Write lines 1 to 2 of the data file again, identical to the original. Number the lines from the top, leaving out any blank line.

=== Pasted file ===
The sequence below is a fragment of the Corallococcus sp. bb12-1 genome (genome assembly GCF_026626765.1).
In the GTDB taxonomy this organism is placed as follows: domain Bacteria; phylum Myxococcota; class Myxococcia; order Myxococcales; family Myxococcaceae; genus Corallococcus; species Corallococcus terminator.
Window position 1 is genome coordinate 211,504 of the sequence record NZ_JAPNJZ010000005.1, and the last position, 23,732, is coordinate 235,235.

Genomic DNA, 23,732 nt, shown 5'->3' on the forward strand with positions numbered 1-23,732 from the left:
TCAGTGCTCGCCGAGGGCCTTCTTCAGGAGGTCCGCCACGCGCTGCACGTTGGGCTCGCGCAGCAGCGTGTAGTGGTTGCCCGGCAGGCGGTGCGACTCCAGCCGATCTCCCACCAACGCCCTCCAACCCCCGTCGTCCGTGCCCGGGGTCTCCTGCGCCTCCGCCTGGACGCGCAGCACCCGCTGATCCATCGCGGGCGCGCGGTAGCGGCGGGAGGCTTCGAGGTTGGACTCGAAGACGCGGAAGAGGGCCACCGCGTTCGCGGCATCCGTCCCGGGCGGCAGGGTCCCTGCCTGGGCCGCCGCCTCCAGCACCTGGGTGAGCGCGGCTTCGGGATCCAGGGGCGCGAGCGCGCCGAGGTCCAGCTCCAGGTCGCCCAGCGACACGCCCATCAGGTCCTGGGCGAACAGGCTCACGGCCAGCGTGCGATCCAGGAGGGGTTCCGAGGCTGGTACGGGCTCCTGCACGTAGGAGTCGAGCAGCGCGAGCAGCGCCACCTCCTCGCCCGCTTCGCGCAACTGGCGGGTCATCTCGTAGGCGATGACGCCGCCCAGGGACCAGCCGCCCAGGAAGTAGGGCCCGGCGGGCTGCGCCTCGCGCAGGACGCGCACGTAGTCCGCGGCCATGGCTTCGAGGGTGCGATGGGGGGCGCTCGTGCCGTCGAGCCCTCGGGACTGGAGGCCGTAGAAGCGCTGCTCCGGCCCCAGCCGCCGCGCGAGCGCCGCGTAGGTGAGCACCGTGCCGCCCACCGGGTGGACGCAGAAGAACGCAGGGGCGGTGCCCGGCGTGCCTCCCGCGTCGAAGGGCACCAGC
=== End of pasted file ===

The sequence below is a fragment of the Corallococcus sp. bb12-1 genome (genome assembly GCF_026626765.1).
In the GTDB taxonomy this organism is placed as follows: domain Bacteria; phylum Myxococcota; class Myxococcia; order Myxococcales; family Myxococcaceae; genus Corallococcus; species Corallococcus terminator.